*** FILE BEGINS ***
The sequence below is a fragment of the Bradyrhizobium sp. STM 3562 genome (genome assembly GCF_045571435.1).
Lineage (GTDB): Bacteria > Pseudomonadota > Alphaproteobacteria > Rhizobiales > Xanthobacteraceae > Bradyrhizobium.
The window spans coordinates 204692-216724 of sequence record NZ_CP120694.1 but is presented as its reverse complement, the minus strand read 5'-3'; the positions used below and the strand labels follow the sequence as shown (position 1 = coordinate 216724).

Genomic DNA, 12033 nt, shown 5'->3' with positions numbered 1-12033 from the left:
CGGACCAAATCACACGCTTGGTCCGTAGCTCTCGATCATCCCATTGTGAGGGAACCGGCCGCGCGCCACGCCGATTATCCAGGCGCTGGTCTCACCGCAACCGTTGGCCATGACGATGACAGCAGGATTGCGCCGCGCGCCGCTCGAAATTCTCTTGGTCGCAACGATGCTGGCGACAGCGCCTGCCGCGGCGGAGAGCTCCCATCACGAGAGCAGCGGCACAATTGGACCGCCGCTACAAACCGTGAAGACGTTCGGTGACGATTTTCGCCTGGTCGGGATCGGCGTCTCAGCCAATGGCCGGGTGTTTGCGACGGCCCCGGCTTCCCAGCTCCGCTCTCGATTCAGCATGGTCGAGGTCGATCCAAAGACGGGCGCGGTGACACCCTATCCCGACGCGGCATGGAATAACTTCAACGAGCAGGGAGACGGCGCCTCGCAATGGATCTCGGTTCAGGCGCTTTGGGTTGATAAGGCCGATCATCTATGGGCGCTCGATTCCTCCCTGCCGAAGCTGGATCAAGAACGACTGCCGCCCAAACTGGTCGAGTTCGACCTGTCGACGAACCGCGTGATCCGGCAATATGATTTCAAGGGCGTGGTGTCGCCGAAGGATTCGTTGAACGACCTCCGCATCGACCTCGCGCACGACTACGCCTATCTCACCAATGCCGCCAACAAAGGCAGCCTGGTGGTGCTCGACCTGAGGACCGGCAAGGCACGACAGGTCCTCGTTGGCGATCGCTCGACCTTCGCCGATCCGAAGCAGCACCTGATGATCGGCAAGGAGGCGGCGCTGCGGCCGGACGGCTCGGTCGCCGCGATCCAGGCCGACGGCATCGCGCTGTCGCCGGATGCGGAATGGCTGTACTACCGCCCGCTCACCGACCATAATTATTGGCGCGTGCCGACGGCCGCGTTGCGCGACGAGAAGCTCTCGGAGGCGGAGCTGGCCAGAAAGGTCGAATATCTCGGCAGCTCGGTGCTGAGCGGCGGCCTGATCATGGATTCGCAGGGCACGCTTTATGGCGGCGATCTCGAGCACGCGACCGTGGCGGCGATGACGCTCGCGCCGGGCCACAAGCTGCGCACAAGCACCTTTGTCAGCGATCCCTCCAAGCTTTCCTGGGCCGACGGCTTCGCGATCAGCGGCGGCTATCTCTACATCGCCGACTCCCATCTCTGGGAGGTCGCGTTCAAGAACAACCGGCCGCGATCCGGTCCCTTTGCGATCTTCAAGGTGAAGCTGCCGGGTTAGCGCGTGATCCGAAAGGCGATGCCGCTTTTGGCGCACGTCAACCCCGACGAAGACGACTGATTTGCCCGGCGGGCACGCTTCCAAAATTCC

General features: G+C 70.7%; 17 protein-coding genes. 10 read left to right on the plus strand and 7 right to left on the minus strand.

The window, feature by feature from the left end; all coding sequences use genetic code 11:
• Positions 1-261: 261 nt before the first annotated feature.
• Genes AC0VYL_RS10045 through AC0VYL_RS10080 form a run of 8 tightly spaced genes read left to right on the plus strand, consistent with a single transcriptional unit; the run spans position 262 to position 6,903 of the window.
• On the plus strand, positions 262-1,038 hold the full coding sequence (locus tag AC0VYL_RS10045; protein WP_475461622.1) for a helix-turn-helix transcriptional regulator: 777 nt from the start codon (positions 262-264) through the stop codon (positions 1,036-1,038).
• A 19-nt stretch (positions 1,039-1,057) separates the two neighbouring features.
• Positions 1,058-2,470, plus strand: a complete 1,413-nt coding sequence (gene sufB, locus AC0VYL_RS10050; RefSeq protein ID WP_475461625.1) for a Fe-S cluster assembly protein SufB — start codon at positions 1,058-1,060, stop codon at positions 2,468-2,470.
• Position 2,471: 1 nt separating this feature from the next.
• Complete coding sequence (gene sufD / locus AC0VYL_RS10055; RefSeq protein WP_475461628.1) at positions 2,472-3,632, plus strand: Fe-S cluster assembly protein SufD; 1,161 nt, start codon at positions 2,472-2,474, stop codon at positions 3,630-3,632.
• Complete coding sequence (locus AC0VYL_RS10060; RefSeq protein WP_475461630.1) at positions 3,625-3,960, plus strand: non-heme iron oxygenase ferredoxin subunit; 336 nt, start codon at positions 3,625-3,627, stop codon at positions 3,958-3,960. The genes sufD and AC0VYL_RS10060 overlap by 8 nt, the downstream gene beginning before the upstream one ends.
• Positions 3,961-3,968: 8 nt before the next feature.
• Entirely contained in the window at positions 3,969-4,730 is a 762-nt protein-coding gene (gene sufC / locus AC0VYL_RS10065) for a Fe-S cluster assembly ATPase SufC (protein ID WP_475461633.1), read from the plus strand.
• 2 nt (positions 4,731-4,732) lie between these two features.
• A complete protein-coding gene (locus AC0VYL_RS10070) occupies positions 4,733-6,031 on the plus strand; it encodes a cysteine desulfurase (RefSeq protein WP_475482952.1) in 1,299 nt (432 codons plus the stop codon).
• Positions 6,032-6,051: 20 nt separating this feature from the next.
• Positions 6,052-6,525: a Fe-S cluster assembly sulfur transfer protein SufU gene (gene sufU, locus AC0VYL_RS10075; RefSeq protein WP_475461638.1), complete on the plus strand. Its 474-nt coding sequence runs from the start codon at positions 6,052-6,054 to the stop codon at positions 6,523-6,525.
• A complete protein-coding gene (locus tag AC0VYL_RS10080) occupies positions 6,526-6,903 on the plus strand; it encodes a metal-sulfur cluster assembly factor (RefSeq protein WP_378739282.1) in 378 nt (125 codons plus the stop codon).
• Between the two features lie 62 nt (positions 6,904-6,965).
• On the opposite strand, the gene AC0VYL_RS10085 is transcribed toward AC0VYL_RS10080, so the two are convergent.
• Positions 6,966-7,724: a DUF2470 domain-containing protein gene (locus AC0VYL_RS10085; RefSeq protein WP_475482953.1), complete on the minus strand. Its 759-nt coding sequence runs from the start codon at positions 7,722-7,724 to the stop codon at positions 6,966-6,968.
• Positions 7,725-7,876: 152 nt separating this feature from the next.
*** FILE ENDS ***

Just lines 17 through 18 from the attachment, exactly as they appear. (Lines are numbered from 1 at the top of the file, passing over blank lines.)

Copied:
• Entirely contained in the window at positions 3,969-4,730 is a 762-nt protein-coding gene (gene sufC / locus AC0VYL_RS10065) for a Fe-S cluster assembly ATPase SufC (protein ID WP_475461633.1), read from the plus strand.
• 2 nt (positions 4,731-4,732) lie between these two features.